This is the Word of the Lord. Thanks be to God.
SECOND LESSON Ephesians 5:8–14
For at one time you were darkness, but now you are light in the Lord. Walk as children of light (for the fruit of light is found in all that is good and right and true), and try to discern what is pleasing to the Lord. Take no part in the unfruitful works of darkness, but instead expose them. For it is shameful even to speak of the things that they do in secret. But when anything is exposed by the light, it becomes visible, for anything that becomes visible is light. Therefore it says, “Awake, O sleeper, and arise from the dead, and Christ will shine on you.” (ESV)
This is the Word of the Lord. Thanks be to God.
GOSPEL READING – John 9:1-41 – Read within the sermon.
Grace, mercy and peace be to you from God our Father and from our Lord and Savior Jesus. Amen. Dear friends in Christ:
In these recent days, as the Covid19 Coronavirus has appeared in our nation and we are trying to stop its spread, life as we know it has certainly changed. I don’t need to describe all the changes to you. You know them well.
My task today is to continue proclaiming the Word of God. God’s Word speaks powerfully in all times, and especially in times of uncertainty. No doubt there will be messages here that speak to your needs today, and others which will fortify you for the days ahead.
Our Gospel text for this Fourth Sunday in Lent is the third in a series of readings from St. John in which Jesus offers a unique word of promise amidst a lengthy conversation.
Two Sundays ago, we heard Jesus tell Nicodemus that God sent his Son into the world to bring eternal life to believers. This promise came after a conversation about our need to be born again.
Last Sunday, we heard Jesus offer something he called “living water” to a woman of Samaria. This prompted conversation about the source of salvation.
Today, we hear Jesus stating that he is the light of the world. His statement becomes a word of promise as we see the kind of light he brings—through both a miraculous healing and through seven different conversations. Today’s sermon will include the reading of those seven conversations, each followed by commentary and application.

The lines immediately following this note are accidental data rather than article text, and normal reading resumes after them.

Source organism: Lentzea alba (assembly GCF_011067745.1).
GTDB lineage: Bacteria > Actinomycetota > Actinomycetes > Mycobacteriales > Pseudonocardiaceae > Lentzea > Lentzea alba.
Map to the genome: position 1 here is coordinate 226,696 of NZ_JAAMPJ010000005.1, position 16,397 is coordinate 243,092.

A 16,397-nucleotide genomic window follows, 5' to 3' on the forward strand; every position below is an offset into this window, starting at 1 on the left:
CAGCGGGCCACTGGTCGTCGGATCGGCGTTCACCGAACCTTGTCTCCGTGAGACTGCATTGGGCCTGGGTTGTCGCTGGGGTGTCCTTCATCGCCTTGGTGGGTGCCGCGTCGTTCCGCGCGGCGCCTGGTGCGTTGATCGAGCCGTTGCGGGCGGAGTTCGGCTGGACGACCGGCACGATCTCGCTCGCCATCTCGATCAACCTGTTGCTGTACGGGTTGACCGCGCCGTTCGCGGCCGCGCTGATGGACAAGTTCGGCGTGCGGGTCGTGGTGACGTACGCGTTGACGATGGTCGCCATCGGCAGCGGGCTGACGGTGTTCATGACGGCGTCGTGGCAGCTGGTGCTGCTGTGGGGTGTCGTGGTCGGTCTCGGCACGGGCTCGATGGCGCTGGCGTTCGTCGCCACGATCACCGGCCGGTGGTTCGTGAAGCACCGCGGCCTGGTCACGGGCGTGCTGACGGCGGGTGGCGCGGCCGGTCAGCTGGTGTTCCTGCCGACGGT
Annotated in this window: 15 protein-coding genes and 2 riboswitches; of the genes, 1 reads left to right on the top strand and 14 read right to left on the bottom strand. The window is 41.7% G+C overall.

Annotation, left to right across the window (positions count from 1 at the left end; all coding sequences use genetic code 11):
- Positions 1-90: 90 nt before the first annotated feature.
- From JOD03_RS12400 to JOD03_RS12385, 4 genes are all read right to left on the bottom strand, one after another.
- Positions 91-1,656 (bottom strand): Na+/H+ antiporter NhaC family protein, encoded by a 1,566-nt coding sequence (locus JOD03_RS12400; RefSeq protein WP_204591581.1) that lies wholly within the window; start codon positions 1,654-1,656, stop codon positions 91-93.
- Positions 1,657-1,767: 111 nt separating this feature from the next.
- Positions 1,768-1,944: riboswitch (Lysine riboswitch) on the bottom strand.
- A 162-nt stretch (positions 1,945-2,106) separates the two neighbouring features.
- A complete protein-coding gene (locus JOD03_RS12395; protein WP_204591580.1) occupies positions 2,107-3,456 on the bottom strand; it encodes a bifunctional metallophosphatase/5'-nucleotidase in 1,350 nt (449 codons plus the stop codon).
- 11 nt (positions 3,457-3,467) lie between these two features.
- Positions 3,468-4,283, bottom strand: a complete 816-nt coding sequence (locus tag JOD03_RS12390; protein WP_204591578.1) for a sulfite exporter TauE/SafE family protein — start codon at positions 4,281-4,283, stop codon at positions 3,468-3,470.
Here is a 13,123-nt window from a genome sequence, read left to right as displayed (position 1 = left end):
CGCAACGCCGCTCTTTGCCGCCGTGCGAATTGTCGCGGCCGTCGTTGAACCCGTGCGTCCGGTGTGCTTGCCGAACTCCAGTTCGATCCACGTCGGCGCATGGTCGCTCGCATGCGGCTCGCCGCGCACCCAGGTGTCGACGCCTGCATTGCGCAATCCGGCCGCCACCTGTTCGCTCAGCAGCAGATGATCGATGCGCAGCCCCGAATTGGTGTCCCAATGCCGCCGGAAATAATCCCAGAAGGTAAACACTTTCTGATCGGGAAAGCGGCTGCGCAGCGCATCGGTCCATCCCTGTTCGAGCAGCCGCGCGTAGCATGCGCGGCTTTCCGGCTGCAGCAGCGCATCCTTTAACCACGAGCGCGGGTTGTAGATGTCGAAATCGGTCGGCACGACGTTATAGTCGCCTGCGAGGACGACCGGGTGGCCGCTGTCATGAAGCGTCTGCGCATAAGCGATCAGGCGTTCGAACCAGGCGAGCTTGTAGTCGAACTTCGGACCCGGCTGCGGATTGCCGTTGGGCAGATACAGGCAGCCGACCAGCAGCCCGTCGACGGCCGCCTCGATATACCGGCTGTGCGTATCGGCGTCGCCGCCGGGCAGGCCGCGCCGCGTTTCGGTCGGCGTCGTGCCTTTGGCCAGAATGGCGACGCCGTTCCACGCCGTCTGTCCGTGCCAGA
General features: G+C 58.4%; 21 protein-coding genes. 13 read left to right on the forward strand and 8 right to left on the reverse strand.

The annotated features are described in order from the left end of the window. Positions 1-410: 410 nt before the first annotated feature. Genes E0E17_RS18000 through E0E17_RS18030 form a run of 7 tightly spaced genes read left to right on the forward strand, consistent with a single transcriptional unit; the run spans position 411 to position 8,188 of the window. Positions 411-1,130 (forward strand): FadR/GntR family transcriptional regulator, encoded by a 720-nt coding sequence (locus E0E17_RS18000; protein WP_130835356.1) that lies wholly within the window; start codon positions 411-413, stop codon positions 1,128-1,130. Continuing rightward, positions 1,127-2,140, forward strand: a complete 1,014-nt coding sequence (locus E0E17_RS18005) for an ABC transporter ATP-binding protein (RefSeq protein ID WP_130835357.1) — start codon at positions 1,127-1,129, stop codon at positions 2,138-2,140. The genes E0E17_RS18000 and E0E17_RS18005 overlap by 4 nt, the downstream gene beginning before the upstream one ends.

John 9:1–7 – Jesus giving sight
As he passed by, Jesus saw a man blind from birth. And his disciples asked him, “Rabbi, who sinned, this man or his parents, that he was born blind?” Jesus answered, “It was not that this man sinned, or his parents, but that the works of God might be displayed in him. We must work the works of him who sent me while it is day; night is coming, when no one can work. As long as I am in the world, I am the light of the world.” Having said these things, he spit on the ground and made mud with the saliva. Then he anointed the man’s eyes with the mud and said to him, “Go, wash in the pool of Siloam” (which means Sent). So he went and washed and came back seeing. (ESV)
The man came back seeing! A wonderful miracle! Imagine the joy of this man who was now, for the first time in his life, able to see. What a gift Jesus gave him!
And yet the miracle is only a part of the story. The miracle is also a “sign,” as John teaches—one that points to the greater healing Jesus offers.
All of this comes about within the context of a conversation. Jesus’ disciples assumed, as did many in his day, that the blind man’s disability occurred because of someone’s sin. The disciples wanted to know what Jesus thought about this.
Jesus could have given the long answer… that every form of hurt or brokenness is a result of a collective sin of humanity, not necessarily some particular sin of an individual. He could have shared the lessons on this from the book of Job. He could have rehearsed the story of man’s fall into sin from Genesis.
But he didn’t. Instead, he simply teaches his disciples not to assign blame in cases like this.